Wednesday, November 7, 2018

Celebrating 300 Years

A couple of weeks ago friends and I went on a tour of the Whippany Burying Yard in Whippany, NJ, in celebration of its founding in 1718. It's a small cemetery--a little over 2 acres--containing about 300 markers from the early 18th to the 20th century. 

It is listed on both the State and National Register of Historic Places and is the oldest cemetery in northwest NJ. There are 11 Revolutionary War veterans interred there as well as 9 Civil War veterans.

A laminated map at the entrance indicates where all the graves are located. 


Of special interest is the grave of Abraham Kitchel who d. 1741. He was an early settler of Whippany and one of the 6 original judges of Morris County in 1739. He is also a 9th generation ancestor of Barbara Bush. 

It was schoolmaster John Richards who donated the lands for the burying yard and the first to be buried there in 1718. It is the oldest gravestone in the cemetery and was preserved in a granite monument by his descendants in 1914. 

One of my all time favorite gravestones is this one of John Bigelow, a skilled wood worker. The carving of the winged cherub is the most intricate and ornate in the burying yard. The gravestone was refurbished in 2002.

Joseph Tuttle was a blacksmith and a Colonel in the Morris County Militia in the French and Indian War. His grave is in the only horizontal vault above ground.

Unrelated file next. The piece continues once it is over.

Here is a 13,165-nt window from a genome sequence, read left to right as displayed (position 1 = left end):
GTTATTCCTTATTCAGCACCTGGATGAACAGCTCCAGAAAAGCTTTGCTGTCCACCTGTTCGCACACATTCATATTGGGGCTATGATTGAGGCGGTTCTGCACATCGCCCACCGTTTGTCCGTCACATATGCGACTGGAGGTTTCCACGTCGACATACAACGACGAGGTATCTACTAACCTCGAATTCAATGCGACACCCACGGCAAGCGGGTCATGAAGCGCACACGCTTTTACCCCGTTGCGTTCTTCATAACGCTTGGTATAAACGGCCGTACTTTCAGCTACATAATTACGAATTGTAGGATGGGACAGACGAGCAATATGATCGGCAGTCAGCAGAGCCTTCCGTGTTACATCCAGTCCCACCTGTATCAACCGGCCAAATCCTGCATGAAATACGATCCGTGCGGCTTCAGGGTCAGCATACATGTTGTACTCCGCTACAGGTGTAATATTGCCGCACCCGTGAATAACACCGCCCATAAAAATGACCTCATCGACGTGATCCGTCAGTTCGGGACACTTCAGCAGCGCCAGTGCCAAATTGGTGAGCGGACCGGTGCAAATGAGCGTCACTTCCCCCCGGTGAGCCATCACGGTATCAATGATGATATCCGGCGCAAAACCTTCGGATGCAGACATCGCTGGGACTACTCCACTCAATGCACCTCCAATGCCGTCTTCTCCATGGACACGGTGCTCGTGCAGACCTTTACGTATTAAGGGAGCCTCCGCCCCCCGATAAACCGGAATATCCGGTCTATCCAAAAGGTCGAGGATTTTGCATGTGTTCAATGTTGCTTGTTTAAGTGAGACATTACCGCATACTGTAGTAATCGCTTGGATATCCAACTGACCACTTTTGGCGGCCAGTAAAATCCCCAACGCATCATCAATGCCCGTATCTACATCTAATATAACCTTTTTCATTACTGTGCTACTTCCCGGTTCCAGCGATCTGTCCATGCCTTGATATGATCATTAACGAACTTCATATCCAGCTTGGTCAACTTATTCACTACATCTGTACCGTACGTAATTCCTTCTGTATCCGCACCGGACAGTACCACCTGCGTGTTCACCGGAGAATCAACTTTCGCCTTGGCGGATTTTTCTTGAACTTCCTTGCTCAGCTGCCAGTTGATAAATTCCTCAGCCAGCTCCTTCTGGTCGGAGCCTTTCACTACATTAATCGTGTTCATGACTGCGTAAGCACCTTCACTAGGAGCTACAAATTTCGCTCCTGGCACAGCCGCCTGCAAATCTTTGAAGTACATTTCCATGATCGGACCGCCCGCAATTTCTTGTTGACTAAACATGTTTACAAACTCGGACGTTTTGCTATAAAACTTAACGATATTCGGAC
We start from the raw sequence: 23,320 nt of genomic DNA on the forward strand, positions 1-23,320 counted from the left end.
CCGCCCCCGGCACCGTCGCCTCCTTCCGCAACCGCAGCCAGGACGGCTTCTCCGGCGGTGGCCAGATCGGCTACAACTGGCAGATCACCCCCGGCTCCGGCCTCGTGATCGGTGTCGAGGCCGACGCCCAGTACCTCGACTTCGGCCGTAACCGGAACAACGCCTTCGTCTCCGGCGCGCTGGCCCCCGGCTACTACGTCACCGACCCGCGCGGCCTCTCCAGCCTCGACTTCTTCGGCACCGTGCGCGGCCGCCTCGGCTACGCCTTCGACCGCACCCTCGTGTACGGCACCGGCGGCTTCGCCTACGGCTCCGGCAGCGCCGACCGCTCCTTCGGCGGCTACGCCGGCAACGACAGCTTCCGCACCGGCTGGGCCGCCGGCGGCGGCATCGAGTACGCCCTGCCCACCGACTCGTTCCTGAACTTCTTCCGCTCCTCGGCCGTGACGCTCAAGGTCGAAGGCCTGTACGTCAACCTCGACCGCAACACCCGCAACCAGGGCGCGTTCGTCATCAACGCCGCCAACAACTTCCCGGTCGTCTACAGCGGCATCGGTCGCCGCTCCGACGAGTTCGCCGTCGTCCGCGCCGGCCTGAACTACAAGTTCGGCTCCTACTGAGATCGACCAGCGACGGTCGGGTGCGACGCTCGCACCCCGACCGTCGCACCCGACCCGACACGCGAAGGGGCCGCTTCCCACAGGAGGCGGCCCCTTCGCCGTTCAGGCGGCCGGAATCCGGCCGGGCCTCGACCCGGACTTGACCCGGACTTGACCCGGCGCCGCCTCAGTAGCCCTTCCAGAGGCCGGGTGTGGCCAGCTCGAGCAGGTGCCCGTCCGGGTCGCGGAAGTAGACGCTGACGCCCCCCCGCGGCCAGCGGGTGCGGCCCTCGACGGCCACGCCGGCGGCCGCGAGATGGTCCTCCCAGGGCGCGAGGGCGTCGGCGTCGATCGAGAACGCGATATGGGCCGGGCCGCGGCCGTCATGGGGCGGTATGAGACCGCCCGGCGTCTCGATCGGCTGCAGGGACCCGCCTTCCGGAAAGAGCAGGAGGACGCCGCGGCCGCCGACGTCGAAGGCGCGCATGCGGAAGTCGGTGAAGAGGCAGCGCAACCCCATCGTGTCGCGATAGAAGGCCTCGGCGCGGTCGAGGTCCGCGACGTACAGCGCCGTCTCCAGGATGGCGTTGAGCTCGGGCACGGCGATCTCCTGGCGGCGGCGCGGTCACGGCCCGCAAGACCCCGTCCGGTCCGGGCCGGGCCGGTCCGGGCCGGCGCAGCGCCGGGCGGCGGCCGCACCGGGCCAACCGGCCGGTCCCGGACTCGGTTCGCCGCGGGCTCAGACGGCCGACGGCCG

It was recently restored.

An interesting support frame protects the gravestone of Mary Sheldron who died in 1827 at age 53.


It was the first time I'd ever seen an American Beautyberry bush. Love that magenta!

Happy Quilting!

Copyright 2018, Barbara Schaffer


  1. I absolutely love looking at gravestones. These are beautiful. I found it interesting that it was called a burying ground as opposed to a cemetery so I looked it up and Wikipedia says that cemetery is simply a large burying ground. I have never heard the term burying ground used in Maine so I found this fascinating!

  2. A fascinating visit. I love checking out these small burying grounds. I have family originally from Massachusetts and would love to go back and explore.

  3. That's incredible ! In France, the cemetaries have graves which are dated circa the second part of the 19 th century but not too old...
    What a beautiful tribute to these persons...

  4. Old cemeteries fascinate me. I enjoyed this visit.
    And I just saw that same plant for the first time on my visit to MA last month. Love it!

  5. what a wonderful graveyard tour! We have some very very old graveyards around here, as you can imagine. I'll have to take a stroll through one day.
    I also love the winged angel marker carving!
    love that berry bush. The poke stalk looked pretty this fall too.

  6. Thank you for taking us along on this visit...this graveyard looks so well kept and preserved and I can see why you would want to linger and reflect as you stand by each grave marker...such intricate carvings too. There is an old graveyard near a campground where we stayed in Missouri not far from St. Louis. Most of the grave markers were from the Civil War era but sadly, were not kept up as well as the one in New Jersey.

  7. I love those old headstones. The cherub is so cute!!